#18 – Lhaäd – Below – Fólkvangr Records/Extraconscious Records/Babylon Doom Cult – December 10
December 10 saw an absolutely phenomenal drop by Fólkvangr Records. Below was my favorite of the four, though the other three are all worthy of your attention. This album dives deep into the depths of the ocean in it’s sonic exploration. The immense pressure of the crushing waters shines through in the tensely wrought riffing and hypnotic drum machines keep you entranced. Below is some of the thickest black metal you’re likely to experience. Strange and surprising creatures await. Read my full review here.
#17 – Throne – Pestilent Dawn – Redefining Darkness Records – April 9
Home state heroes Throne are back this year with another offering. Right from the 2018 release of debut EP Altar of the Dying, I knew these guys were doing something special. Pestilent Dawn picks up right where they left off with another massive offering, this time attracting the notice of underrated death metal label Redefining Darkness Records. The band’s style of death metal mixed with some blackening sears your face off in the most brutal ways. I can also attest to their excellence live, having seen them multiple times. This is a young band of veteran musicians who should be getting international notice among death metal fans. You can read my full review here.
#16 – Lähdön Aika – Valonaara – Trepanation Recordings/Black Voodoo Records/Bullwhip Records – December 10
One of the real joys of reviewing is discovering music that likely falls under the radar of most people. I’ve worked with new-as-of-this-album vocalist Eeli Helin before setting up premieres, reviews, and so on for his other band Fawn Limbs, as well as for releases from a couple of labels he works with. He always sends me great stuff (I do mean always…I don’t think he’s ever sent me anything that isn’t pretty top-notch), but I still wasn’t prepared to be as blown away as I am by this band. Lähdön Aika blends post-metal and sludge in a dark, groovy blend that accesses something in my brain, forcing me to nod my head along with the music. I’m not really sure I can quantify why I like this release so much. It just checks all the right boxes, I guess. Read my full review here.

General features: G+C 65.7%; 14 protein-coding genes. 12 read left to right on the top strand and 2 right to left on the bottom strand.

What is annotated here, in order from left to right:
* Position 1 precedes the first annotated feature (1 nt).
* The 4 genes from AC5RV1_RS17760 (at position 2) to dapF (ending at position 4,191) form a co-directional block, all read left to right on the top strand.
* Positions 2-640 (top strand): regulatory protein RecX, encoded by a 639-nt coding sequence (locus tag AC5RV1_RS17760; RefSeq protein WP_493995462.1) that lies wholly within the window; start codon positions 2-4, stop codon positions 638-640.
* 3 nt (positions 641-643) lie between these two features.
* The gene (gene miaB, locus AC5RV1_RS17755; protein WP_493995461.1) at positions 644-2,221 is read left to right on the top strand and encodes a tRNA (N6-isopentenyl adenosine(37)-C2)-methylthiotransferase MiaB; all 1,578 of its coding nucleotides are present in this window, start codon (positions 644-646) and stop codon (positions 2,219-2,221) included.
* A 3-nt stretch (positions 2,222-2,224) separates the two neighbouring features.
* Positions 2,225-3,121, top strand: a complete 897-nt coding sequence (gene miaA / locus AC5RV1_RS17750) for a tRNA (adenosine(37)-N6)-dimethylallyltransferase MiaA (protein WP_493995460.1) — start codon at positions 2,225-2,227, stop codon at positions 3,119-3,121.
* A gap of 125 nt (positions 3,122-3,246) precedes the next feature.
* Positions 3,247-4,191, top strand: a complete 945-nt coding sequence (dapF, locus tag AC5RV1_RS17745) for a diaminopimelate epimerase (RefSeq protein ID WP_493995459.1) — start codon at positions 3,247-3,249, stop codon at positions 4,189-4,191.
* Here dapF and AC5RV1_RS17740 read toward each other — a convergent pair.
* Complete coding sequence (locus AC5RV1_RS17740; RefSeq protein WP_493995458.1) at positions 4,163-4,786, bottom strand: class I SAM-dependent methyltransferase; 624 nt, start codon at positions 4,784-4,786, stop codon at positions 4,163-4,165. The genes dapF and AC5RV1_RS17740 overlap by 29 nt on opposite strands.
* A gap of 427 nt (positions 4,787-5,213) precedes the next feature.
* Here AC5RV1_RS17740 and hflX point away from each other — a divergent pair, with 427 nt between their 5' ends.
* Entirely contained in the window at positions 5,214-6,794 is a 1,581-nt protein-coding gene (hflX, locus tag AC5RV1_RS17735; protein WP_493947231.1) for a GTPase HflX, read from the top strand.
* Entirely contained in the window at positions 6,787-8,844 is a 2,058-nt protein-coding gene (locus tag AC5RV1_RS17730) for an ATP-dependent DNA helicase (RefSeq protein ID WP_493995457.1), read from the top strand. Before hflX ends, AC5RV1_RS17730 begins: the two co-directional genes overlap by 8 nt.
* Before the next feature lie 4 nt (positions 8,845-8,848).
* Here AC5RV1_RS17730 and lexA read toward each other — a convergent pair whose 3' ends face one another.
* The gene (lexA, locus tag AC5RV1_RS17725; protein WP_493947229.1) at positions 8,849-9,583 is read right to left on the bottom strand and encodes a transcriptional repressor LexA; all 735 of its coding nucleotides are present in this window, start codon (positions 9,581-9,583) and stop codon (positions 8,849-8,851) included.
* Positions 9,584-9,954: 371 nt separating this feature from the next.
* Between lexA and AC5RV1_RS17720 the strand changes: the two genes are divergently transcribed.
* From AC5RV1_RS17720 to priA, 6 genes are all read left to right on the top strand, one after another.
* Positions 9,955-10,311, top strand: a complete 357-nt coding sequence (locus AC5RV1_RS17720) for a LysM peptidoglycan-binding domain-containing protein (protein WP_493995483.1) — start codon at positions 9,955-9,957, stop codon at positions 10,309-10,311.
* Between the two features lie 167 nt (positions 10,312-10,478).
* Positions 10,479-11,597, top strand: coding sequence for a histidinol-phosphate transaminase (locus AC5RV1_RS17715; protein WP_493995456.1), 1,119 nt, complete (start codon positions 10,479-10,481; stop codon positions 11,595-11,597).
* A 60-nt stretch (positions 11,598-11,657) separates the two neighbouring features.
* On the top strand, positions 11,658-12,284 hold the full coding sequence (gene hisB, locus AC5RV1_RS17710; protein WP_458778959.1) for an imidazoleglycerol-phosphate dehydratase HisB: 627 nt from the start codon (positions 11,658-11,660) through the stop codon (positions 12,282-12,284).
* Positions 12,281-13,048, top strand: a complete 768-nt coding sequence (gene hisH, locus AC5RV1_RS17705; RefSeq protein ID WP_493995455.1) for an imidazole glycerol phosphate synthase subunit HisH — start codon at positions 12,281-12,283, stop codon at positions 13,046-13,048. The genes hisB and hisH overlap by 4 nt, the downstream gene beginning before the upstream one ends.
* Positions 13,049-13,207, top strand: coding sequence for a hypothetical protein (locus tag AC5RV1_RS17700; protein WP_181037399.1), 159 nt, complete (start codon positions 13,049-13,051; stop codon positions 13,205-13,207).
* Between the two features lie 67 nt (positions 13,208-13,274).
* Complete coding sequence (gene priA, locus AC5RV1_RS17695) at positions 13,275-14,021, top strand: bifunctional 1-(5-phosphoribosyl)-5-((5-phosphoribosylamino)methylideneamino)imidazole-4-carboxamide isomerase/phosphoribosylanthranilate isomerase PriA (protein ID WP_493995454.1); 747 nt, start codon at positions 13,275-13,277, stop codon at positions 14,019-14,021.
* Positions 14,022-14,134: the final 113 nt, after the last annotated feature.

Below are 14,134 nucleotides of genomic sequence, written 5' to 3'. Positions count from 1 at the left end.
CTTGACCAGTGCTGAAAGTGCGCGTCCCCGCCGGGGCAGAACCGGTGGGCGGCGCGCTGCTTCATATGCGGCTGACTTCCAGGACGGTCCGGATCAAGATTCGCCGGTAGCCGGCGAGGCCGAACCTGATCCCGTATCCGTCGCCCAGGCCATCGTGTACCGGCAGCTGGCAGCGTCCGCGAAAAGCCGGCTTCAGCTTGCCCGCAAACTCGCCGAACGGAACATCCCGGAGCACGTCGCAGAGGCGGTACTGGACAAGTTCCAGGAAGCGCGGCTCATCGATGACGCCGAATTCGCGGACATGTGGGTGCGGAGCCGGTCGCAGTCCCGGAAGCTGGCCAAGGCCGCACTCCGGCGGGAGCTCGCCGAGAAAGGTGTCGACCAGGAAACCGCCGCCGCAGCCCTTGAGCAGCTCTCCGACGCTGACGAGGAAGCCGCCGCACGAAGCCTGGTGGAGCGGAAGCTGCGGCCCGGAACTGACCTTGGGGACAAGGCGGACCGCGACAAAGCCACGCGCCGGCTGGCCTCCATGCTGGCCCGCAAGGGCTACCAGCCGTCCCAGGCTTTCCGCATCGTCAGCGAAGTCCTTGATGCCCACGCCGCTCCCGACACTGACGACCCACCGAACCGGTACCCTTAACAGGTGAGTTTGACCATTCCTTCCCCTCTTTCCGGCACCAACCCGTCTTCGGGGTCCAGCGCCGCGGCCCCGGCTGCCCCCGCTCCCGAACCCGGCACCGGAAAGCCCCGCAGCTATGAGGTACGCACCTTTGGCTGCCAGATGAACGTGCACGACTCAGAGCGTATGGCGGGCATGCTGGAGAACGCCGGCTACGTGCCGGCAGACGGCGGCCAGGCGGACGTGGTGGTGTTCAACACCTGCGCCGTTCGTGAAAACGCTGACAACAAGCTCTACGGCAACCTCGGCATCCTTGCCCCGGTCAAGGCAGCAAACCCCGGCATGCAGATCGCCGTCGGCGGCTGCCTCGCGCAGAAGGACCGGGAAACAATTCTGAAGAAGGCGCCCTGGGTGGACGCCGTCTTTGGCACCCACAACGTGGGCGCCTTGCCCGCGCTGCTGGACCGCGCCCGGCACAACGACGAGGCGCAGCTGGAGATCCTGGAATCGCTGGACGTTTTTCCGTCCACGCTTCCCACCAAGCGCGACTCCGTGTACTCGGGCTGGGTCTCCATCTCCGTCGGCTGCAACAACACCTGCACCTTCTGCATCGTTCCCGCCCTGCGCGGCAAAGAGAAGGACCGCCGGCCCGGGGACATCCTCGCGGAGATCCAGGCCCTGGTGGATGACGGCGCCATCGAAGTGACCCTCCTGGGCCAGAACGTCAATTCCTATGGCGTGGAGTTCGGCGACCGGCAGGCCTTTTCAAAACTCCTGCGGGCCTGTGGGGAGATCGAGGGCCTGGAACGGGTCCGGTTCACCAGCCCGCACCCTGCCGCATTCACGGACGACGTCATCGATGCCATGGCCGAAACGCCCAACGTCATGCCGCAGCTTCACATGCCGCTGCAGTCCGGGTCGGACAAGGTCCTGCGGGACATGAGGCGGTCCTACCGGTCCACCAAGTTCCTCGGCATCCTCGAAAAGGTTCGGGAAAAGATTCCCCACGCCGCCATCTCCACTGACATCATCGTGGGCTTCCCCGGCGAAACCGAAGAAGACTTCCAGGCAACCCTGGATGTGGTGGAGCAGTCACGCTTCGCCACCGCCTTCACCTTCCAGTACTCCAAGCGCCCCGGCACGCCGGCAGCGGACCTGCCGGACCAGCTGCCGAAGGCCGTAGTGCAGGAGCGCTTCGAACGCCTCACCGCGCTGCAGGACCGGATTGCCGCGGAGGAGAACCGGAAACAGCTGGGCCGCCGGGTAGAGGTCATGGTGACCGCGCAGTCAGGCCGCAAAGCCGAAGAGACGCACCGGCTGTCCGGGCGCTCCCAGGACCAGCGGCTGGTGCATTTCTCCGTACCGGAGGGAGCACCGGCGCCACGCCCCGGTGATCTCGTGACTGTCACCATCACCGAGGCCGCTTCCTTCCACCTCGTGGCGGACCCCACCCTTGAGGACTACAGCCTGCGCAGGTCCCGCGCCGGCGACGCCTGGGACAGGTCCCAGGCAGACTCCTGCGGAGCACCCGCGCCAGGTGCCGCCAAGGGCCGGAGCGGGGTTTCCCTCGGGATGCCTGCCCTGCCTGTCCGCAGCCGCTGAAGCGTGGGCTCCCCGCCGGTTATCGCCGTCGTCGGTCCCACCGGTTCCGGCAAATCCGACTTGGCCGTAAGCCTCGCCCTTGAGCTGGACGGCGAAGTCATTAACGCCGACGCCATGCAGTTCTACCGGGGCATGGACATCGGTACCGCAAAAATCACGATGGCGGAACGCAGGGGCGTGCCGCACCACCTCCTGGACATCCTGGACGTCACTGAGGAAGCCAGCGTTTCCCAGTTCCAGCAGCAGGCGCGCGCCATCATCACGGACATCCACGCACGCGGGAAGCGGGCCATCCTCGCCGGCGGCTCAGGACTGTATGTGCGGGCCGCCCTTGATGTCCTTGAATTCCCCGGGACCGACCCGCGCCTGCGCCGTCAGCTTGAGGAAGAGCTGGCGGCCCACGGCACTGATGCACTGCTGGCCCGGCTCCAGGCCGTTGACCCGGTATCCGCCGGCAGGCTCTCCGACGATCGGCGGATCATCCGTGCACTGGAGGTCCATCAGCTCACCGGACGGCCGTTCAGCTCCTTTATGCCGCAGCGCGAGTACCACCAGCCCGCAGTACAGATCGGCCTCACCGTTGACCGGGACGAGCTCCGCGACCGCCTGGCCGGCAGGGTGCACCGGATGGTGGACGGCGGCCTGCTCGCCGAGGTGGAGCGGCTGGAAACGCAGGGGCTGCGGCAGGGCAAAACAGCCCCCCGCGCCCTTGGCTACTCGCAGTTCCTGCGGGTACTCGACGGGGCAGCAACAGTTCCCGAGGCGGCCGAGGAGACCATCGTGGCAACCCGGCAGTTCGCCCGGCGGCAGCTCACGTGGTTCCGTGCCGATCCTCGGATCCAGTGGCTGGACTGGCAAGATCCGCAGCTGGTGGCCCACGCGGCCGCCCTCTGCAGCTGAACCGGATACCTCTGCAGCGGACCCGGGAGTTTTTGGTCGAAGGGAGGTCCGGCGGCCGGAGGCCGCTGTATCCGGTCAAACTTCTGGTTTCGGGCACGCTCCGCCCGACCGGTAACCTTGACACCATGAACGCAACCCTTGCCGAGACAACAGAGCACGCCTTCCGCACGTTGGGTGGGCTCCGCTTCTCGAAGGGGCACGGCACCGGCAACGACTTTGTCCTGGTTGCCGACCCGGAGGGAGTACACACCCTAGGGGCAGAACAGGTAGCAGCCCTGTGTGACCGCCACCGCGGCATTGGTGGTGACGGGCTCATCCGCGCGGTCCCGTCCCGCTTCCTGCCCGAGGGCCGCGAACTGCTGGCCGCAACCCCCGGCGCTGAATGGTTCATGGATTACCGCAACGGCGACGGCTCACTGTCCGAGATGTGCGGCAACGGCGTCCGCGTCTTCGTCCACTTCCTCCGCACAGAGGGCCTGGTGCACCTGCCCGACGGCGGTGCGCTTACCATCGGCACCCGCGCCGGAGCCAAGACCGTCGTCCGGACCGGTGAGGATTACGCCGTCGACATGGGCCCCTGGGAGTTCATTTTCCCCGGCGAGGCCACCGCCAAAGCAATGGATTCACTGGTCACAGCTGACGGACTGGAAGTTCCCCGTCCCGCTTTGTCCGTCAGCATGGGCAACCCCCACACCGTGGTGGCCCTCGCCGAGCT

#15 – Feed Them Death – Negative – Brucia Records – May 7
Through several releases now, Feed Them Death has demonstrated why the project is, if not the best, at least in the conversation for the best avant garde grind projects in existence. Solo member Void (with some guest help) once again had crafted a masterpiece of disturbingly uncomfortable dissonance and abrasion. Track by track, he deconstructs music to ultimate effect. This is panic inducing music, capturing emotional pain and chaos in musical form. Here is my full review plus interview from earlier this year.
#14 – Cicada The Burrower – Corpseflower – Blue Bedroom Records – April 23
What a magical album this is! It still mystifies me, even after countless listens. Cicada The Burrower is a solo project which mixes black metal with adult contemporary. I don’t even understand how it works so well, but it does. Jazzy passages overlaid with caustic vocals are interspersed with long instrumental stretches. The effect is striking. And that artwork! You can read my full review here.
#13 – Mare Cognitum – Solar Paroxysm – I, Voidhanger Records/Extraconscious Records – March 19
Much of the cosmic black metal sound, including Mare Cognitum, has fallen a little flat for me. For the most part, unfortunately, I find myself getting bored by the style. Solar Paroxysm is a definite exception to that rule. This massive album relies on excellent riffing to inject power into the rich atmosphere created by the overall sound. I’m entranced again with each listen, losing myself in the music. I suppose it’s time to go back to the rest of his discography to see if I missed something. I didn’t review this one myself, but Joel Sublett did for MoshPitNation (rightly so…he’s a much bigger fan). Here is his review.